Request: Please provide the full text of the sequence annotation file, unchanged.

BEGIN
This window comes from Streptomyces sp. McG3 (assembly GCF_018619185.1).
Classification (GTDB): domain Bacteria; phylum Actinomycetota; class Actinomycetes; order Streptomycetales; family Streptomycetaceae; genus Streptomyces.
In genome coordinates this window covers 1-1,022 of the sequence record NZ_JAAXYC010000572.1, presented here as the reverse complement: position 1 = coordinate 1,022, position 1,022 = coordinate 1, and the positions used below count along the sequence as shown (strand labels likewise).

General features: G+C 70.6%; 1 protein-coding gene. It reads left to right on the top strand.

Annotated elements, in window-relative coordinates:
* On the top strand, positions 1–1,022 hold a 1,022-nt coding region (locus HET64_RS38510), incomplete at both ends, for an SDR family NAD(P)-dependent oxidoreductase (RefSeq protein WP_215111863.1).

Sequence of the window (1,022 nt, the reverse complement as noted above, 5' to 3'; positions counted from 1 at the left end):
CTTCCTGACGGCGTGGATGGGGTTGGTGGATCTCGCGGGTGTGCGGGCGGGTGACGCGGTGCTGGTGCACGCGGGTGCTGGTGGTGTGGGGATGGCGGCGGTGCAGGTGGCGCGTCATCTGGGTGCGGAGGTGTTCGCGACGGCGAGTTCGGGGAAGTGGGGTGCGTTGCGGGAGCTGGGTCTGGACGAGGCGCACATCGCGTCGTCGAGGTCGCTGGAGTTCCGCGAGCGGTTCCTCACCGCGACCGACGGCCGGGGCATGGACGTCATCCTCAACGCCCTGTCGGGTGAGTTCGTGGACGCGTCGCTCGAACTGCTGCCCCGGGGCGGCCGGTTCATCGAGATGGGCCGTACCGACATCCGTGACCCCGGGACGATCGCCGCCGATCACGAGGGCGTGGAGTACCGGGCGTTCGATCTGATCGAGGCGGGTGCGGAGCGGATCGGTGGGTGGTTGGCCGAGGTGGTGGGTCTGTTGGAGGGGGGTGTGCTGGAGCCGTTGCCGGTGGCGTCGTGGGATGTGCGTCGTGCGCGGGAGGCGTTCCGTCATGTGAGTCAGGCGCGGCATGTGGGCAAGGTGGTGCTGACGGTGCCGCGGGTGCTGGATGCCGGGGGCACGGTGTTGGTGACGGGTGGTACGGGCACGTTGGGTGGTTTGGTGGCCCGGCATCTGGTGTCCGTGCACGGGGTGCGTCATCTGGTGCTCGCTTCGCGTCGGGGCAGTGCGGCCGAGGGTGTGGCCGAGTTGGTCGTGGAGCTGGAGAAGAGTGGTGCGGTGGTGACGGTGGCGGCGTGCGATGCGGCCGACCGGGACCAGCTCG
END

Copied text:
This window comes from Streptomyces sp. McG3 (assembly GCF_018619185.1).
Classification (GTDB): domain Bacteria; phylum Actinomycetota; class Actinomycetes; order Streptomycetales; family Streptomycetaceae; genus Streptomyces.
In genome coordinates this window covers 1-1,022 of the sequence record NZ_JAAXYC010000572.1, presented here as the reverse complement: position 1 = coordinate 1,022, position 1,022 = coordinate 1, and the positions used below count along the sequence as shown (strand labels likewise).

General features: G+C 70.6%; 1 protein-coding gene. It reads left to right on the top strand.

Annotated elements, in window-relative coordinates:
* On the top strand, positions 1–1,022 hold a 1,022-nt coding region (locus HET64_RS38510), incomplete at both ends, for an SDR family NAD(P)-dependent oxidoreductase (RefSeq protein WP_215111863.1).

Sequence of the window (1,022 nt, the reverse complement as noted above, 5' to 3'; positions counted from 1 at the left end):
CTTCCTGACGGCGTGGATGGGGTTGGTGGATCTCGCGGGTGTGCGGGCGGGTGACGCGGTGCTGGTGCACGCGGGTGCTGGTGGTGTGGGGATGGCGGCGGTGCAGGTGGCGCGTCATCTGGGTGCGGAGGTGTTCGCGACGGCGAGTTCGGGGAAGTGGGGTGCGTTGCGGGAGCTGGGTCTGGACGAGGCGCACATCGCGTCGTCGAGGTCGCTGGAGTTCCGCGAGCGGTTCCTCACCGCGACCGACGGCCGGGGCATGGACGTCATCCTCAACGCCCTGTCGGGTGAGTTCGTGGACGCGTCGCTCGAACTGCTGCCCCGGGGCGGCCGGTTCATCGAGATGGGCCGTACCGACATCCGTGACCCCGGGACGATCGCCGCCGATCACGAGGGCGTGGAGTACCGGGCGTTCGATCTGATCGAGGCGGGTGCGGAGCGGATCGGTGGGTGGTTGGCCGAGGTGGTGGGTCTGTTGGAGGGGGGTGTGCTGGAGCCGTTGCCGGTGGCGTCGTGGGATGTGCGTCGTGCGCGGGAGGCGTTCCGTCATGTGAGTCAGGCGCGGCATGTGGGCAAGGTGGTGCTGACGGTGCCGCGGGTGCTGGATGCCGGGGGCACGGTGTTGGTGACGGGTGGTACGGGCACGTTGGGTGGTTTGGTGGCCCGGCATCTGGTGTCCGTGCACGGGGTGCGTCATCTGGTGCTCGCTTCGCGTCGGGGCAGTGCGGCCGAGGGTGTGGCCGAGTTGGTCGTGGAGCTGGAGAAGAGTGGTGCGGTGGTGACGGTGGCGGCGTGCGATGCGGCCGACCGGGACCAGCTCG